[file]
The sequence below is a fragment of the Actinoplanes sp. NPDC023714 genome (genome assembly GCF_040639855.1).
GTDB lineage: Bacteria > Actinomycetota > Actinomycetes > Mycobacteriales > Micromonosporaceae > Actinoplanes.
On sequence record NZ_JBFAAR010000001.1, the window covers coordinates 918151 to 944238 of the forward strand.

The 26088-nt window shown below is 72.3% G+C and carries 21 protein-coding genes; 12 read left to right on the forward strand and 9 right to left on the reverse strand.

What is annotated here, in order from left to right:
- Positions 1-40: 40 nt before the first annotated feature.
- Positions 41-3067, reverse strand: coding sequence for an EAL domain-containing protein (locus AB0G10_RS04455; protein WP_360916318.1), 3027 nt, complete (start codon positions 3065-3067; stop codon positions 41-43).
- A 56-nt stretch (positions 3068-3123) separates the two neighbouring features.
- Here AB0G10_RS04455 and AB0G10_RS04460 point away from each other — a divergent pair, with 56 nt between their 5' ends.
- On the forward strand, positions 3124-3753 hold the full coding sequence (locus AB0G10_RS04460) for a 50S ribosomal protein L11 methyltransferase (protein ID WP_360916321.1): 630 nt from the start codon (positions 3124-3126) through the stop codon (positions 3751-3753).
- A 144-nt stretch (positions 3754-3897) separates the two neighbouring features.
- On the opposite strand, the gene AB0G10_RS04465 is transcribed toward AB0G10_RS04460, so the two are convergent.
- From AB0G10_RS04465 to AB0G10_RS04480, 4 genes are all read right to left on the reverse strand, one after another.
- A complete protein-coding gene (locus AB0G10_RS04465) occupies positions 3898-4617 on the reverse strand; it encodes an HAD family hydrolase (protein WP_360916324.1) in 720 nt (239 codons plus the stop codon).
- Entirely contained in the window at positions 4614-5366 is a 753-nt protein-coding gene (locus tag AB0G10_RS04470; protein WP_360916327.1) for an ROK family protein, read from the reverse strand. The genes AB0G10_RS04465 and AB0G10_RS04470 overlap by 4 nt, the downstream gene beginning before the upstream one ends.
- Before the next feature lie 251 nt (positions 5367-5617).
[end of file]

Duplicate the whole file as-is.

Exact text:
The sequence below is a fragment of the Actinoplanes sp. NPDC023714 genome (genome assembly GCF_040639855.1).
GTDB lineage: Bacteria > Actinomycetota > Actinomycetes > Mycobacteriales > Micromonosporaceae > Actinoplanes.
On sequence record NZ_JBFAAR010000001.1, the window covers coordinates 918151 to 944238 of the forward strand.

The 26088-nt window shown below is 72.3% G+C and carries 21 protein-coding genes; 12 read left to right on the forward strand and 9 right to left on the reverse strand.

What is annotated here, in order from left to right:
- Positions 1-40: 40 nt before the first annotated feature.
- Positions 41-3067, reverse strand: coding sequence for an EAL domain-containing protein (locus AB0G10_RS04455; protein WP_360916318.1), 3027 nt, complete (start codon positions 3065-3067; stop codon positions 41-43).
- A 56-nt stretch (positions 3068-3123) separates the two neighbouring features.
- Here AB0G10_RS04455 and AB0G10_RS04460 point away from each other — a divergent pair, with 56 nt between their 5' ends.
- On the forward strand, positions 3124-3753 hold the full coding sequence (locus AB0G10_RS04460) for a 50S ribosomal protein L11 methyltransferase (protein ID WP_360916321.1): 630 nt from the start codon (positions 3124-3126) through the stop codon (positions 3751-3753).
- A 144-nt stretch (positions 3754-3897) separates the two neighbouring features.
- On the opposite strand, the gene AB0G10_RS04465 is transcribed toward AB0G10_RS04460, so the two are convergent.
- From AB0G10_RS04465 to AB0G10_RS04480, 4 genes are all read right to left on the reverse strand, one after another.
- A complete protein-coding gene (locus AB0G10_RS04465) occupies positions 3898-4617 on the reverse strand; it encodes an HAD family hydrolase (protein WP_360916324.1) in 720 nt (239 codons plus the stop codon).
- Entirely contained in the window at positions 4614-5366 is a 753-nt protein-coding gene (locus tag AB0G10_RS04470; protein WP_360916327.1) for an ROK family protein, read from the reverse strand. The genes AB0G10_RS04465 and AB0G10_RS04470 overlap by 4 nt, the downstream gene beginning before the upstream one ends.
- Before the next feature lie 251 nt (positions 5367-5617).